At the 2020 World Economic Forum’s Annual Meeting in Davos, 3,000 leaders convened to address pressing global challenges together. This year, they gathered around the theme: Stakeholders for a Cohesive and Sustainable World.
On Tuesday, February 11, Page members Adrian Monck, Managing Director of Public Engagement at the World Economic Forum, and Margery Kraus, Founder and Executive Chairman of APCO Worldwide, guided us in a discussion of their key takeaways from the event and how they expect these insights to impact your teams, your practice and the role of the CCO.
We have summarized the key topics that they covered, but if you prefer, you can also listen to the full conversation.
One discussion point at Davos this year was the need to build mechanisms for reskilling and retraining the workforce in the wake of increased automation and global transformation. Development of data-driven systems in the public and private sectors that prepare workers to fulfill new roles is critical. These programs will prevent global unemployment and empower employees to participate in this new iteration of work.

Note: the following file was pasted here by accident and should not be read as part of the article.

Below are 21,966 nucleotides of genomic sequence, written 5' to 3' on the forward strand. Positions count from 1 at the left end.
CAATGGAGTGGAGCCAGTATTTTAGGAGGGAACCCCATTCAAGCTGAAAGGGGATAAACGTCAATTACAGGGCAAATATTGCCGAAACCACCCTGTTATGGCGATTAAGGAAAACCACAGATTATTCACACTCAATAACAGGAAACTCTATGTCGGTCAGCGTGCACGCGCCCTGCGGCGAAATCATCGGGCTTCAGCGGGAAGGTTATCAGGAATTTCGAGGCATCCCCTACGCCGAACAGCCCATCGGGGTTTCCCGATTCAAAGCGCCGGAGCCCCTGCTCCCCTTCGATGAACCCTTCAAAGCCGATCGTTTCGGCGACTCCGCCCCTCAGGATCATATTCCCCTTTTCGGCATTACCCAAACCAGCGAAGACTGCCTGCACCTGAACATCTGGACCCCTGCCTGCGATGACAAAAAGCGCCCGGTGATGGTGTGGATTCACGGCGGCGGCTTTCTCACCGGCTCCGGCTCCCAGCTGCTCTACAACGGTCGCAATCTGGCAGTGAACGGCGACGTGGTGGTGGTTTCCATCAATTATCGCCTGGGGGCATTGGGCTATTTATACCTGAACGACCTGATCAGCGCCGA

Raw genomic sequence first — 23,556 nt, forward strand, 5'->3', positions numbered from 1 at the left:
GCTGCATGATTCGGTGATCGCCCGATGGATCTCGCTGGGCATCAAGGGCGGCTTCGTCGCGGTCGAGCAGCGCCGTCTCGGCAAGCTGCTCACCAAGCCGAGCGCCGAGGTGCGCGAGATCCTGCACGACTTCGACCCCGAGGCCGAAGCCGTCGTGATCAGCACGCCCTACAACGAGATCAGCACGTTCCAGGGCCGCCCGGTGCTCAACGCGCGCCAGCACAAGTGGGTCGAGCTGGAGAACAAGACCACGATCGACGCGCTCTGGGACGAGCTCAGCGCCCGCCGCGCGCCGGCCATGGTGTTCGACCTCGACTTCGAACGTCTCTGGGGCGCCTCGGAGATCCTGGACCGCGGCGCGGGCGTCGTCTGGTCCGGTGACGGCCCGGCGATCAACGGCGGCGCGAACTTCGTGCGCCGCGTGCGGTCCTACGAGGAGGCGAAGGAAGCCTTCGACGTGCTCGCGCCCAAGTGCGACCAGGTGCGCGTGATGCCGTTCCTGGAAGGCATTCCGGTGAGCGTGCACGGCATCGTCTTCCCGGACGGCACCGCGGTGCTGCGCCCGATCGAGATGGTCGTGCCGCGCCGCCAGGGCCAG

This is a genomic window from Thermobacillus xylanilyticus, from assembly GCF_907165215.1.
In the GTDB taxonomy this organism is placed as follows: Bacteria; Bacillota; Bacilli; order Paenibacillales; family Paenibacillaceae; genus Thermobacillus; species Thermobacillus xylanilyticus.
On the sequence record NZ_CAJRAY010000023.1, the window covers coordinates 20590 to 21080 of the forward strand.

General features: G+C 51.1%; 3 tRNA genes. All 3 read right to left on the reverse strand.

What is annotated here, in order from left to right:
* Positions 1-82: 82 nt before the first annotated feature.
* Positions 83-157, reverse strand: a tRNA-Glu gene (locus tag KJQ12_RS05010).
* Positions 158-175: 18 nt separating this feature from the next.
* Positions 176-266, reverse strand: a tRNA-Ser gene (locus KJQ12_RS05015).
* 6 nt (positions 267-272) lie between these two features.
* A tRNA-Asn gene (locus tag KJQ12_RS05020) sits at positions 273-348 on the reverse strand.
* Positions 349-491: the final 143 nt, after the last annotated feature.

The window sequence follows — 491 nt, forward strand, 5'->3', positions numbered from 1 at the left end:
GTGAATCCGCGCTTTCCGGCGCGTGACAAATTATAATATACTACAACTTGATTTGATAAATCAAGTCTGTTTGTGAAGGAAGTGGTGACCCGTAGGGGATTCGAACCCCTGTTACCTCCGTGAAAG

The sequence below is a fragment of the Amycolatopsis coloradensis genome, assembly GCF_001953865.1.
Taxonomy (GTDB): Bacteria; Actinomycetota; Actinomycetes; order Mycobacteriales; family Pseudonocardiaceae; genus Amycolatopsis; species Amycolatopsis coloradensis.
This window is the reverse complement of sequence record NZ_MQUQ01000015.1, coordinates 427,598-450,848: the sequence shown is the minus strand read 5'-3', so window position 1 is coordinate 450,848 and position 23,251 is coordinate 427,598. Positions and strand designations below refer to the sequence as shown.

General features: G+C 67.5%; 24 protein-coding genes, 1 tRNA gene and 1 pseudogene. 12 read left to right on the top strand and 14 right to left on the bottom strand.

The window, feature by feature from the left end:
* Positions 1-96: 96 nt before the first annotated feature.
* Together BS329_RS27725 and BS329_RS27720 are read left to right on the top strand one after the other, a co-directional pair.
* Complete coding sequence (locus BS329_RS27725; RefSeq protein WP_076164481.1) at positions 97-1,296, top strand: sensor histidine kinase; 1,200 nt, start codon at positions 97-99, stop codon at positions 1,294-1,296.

As CCOs begin to take more ownership over corporate culture, they must lead their teams in asking: How do we identify and hire the right people? How are we preparing people to enter the world of work?
Stakeholder capitalism is, at its core, centered on the idea that you can’t have a successful company in a failed world.
Global leaders are exploring both the societal value and societal risk that accompany this new pressure to define and advocate for issues that intersect with their organizations’ corporate purpose. Senior communicators now have to evaluate whether the organizations they represent have an authentic reason for engaging around pressing issues and lead their teams in integrating societal value into wider corporate strategy.
As the workforce transforms, organizations have to make critical changes to their decision-making processes to engage a new kind of worker. Young people entering the workforce are characterized by their expectation that potential employers keep societal value creation at the center of their business models.
Margery noted that this year, conversations always came back to the dichotomy between the challenges of globalization and the potential solutions that are made possible through regionalization.
Chief among these global challenges is climate. Adrian and Margery said that it was impossible to go anywhere at Davos without discussing the imminence of its impact on the world and the global economy. Companies and investors who are looking at future investments are not going to be investing in the same things, so organizations have to rapidly adapt their practices for the future.
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